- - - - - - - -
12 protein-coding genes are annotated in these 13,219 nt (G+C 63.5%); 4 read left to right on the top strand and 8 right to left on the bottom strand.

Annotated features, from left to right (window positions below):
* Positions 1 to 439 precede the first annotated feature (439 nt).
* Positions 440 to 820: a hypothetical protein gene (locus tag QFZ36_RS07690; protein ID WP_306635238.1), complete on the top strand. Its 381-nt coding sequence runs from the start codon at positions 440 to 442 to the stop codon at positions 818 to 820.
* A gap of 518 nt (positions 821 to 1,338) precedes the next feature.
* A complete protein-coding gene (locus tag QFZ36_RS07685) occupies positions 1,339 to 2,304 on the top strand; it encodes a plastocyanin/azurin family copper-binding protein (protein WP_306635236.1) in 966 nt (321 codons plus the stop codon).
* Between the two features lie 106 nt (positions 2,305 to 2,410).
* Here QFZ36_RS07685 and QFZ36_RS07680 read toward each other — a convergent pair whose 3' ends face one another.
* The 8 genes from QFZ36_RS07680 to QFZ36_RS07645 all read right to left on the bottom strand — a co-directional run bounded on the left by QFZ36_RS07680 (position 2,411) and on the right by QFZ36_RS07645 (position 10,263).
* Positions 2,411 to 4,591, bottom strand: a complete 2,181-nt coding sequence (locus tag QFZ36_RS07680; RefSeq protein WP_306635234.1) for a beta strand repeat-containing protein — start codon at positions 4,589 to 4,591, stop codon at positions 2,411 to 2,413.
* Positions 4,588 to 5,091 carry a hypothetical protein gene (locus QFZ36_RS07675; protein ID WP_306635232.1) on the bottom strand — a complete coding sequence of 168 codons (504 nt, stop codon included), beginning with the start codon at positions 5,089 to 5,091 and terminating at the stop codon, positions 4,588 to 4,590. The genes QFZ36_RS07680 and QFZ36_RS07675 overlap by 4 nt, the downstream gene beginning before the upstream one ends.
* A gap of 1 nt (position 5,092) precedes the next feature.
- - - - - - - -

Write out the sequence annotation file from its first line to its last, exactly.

12 protein-coding genes are annotated in these 13,219 nt (G+C 63.5%); 4 read left to right on the top strand and 8 right to left on the bottom strand.

Annotated features, from left to right (window positions below):
* Positions 1 to 439 precede the first annotated feature (439 nt).
* Positions 440 to 820: a hypothetical protein gene (locus tag QFZ36_RS07690; protein ID WP_306635238.1), complete on the top strand. Its 381-nt coding sequence runs from the start codon at positions 440 to 442 to the stop codon at positions 818 to 820.
* A gap of 518 nt (positions 821 to 1,338) precedes the next feature.
* A complete protein-coding gene (locus tag QFZ36_RS07685) occupies positions 1,339 to 2,304 on the top strand; it encodes a plastocyanin/azurin family copper-binding protein (protein WP_306635236.1) in 966 nt (321 codons plus the stop codon).
* Between the two features lie 106 nt (positions 2,305 to 2,410).
* Here QFZ36_RS07685 and QFZ36_RS07680 read toward each other — a convergent pair whose 3' ends face one another.
* The 8 genes from QFZ36_RS07680 to QFZ36_RS07645 all read right to left on the bottom strand — a co-directional run bounded on the left by QFZ36_RS07680 (position 2,411) and on the right by QFZ36_RS07645 (position 10,263).
* Positions 2,411 to 4,591, bottom strand: a complete 2,181-nt coding sequence (locus tag QFZ36_RS07680; RefSeq protein WP_306635234.1) for a beta strand repeat-containing protein — start codon at positions 4,589 to 4,591, stop codon at positions 2,411 to 2,413.
* Positions 4,588 to 5,091 carry a hypothetical protein gene (locus QFZ36_RS07675; protein ID WP_306635232.1) on the bottom strand — a complete coding sequence of 168 codons (504 nt, stop codon included), beginning with the start codon at positions 5,089 to 5,091 and terminating at the stop codon, positions 4,588 to 4,590. The genes QFZ36_RS07680 and QFZ36_RS07675 overlap by 4 nt, the downstream gene beginning before the upstream one ends.
* A gap of 1 nt (position 5,092) precedes the next feature.